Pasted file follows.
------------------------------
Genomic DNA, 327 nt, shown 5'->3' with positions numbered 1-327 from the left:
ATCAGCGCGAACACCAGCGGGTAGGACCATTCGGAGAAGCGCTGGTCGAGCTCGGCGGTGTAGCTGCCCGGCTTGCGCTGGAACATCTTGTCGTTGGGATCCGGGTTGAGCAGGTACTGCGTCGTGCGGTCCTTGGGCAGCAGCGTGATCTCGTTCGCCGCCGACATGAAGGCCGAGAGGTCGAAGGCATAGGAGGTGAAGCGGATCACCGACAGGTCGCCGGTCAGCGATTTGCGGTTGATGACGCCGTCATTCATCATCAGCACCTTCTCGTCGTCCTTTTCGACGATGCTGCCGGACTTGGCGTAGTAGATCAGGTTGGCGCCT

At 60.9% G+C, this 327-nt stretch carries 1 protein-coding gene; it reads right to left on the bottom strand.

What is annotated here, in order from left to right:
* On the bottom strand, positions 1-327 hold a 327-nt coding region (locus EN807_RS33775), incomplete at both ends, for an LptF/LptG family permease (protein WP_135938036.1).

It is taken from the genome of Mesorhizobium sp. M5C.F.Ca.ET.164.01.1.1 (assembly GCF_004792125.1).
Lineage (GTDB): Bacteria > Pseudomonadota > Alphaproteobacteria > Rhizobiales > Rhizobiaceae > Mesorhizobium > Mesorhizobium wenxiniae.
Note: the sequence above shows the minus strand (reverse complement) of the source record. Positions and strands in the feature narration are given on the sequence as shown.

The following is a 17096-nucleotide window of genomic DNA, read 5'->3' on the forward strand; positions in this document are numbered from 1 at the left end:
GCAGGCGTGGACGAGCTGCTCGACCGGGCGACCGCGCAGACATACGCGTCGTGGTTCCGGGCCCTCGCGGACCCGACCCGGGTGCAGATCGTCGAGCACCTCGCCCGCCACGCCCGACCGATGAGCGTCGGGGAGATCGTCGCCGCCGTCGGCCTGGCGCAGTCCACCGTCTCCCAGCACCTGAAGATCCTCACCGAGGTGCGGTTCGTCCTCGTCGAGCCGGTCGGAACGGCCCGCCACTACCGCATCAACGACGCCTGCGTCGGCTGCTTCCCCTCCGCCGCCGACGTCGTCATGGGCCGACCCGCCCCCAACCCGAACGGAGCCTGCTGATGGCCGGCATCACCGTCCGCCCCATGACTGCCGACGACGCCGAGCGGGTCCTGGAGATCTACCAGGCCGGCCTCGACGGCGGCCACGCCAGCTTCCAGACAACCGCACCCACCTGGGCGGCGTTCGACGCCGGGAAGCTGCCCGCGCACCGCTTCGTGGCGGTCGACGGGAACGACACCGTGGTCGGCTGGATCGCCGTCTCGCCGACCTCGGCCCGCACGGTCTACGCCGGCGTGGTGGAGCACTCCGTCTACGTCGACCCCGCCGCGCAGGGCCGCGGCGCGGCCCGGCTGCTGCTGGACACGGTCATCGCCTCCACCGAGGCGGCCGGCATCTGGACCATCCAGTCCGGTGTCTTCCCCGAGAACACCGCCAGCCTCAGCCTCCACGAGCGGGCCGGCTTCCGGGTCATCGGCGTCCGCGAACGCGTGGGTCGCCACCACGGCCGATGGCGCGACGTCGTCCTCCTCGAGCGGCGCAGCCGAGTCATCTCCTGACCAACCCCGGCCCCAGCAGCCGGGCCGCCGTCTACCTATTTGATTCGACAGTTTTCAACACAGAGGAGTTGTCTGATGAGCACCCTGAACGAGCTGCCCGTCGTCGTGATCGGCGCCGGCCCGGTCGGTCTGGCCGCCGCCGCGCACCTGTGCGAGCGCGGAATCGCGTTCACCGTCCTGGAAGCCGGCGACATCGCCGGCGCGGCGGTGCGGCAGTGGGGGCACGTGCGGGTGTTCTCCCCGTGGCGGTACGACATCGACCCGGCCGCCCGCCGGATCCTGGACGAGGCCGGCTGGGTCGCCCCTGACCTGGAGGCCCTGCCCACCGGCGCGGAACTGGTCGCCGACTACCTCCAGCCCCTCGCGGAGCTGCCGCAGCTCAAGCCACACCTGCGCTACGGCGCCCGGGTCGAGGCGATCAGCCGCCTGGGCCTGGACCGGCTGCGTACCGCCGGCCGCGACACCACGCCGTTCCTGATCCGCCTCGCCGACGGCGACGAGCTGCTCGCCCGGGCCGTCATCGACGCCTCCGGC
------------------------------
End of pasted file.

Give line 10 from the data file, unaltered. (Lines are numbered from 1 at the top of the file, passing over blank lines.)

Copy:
GCAGGCGTGGACGAGCTGCTCGACCGGGCGACCGCGCAGACATACGCGTCGTGGTTCCGGGCCCTCGCGGACCCGACCCGGGTGCAGATCGTCGAGCACCTCGCCCGCCACGCCCGACCGATGAGCGTCGGGGAGATCGTCGCCGCCGTCGGCCTGGCGCAGTCCACCGTCTCCCAGCACCTGAAGATCCTCACCGAGGTGCGGTTCGTCCTCGTCGAGCCGGTCGGAACGGCCCGCCACTACCGCATCAACGACGCCTGCGTCGGCTGCTTCCCCTCCGCCGCCGACGTCGTCATGGGCCGACCCGCCCCCAACCCGAACGGAGCCTGCTGATGGCCGGCATCACCGTCCGCCCCATGACTGCCGACGACGCCGAGCGGGTCCTGGAGATCTACCAGGCCGGCCTCGACGGCGGCCACGCCAGCTTCCAGACAACCGCACCCACCTGGGCGGCGTTCGACGCCGGGAAGCTGCCCGCGCACCGCTTCGTGGCGGTCGACGGGAACGACACCGTGGTCGGCTGGATCGCCGTCTCGCCGACCTCGGCCCGCACGGTCTACGCCGGCGTGGTGGAGCACTCCGTCTACGTCGACCCCGCCGCGCAGGGCCGCGGCGCGGCCCGGCTGCTGCTGGACACGGTCATCGCCTCCACCGAGGCGGCCGGCATCTGGACCATCCAGTCCGGTGTCTTCCCCGAGAACACCGCCAGCCTCAGCCTCCACGAGCGGGCCGGCTTCCGGGTCATCGGCGTCCGCGAACGCGTGGGTCGCCACCACGGCCGATGGCGCGACGTCGTCCTCCTCGAGCGGCGCAGCCGAGTCATCTCCTGACCAACCCCGGCCCCAGCAGCCGGGCCGCCGTCTACCTATTTGATTCGACAGTTTTCAACACAGAGGAGTTGTCTGATGAGCACCCTGAACGAGCTGCCCGTCGTCGTGATCGGCGCCGGCCCGGTCGGTCTGGCCGCCGCCGCGCACCTGTGCGAGCGCGGAATCGCGTTCACCGTCCTGGAAGCCGGCGACATCGCCGGCGCGGCGGTGCGGCAGTGGGGGCACGTGCGGGTGTTCTCCCCGTGGCGGTACGACATCGACCCGGCCGCCCGCCGGATCCTGGACGAGGCCGGCTGGGTCGCCCCTGACCTGGAGGCCCTGCCCACCGGCGCGGAACTGGTCGCCGACTACCTCCAGCCCCTCGCGGAGCTGCCGCAGCTCAAGCCACACCTGCGCTACGGCGCCCGGGTCGAGGCGATCAGCCGCCTGGGCCTGGACCGGCTGCGTACCGCCGGCCGCGACACCACGCCGTTCCTGATCCGCCTCGCCGACGGCGACGAGCTGCTCGCCCGGGCCGTCATCGACGCCTCCGGC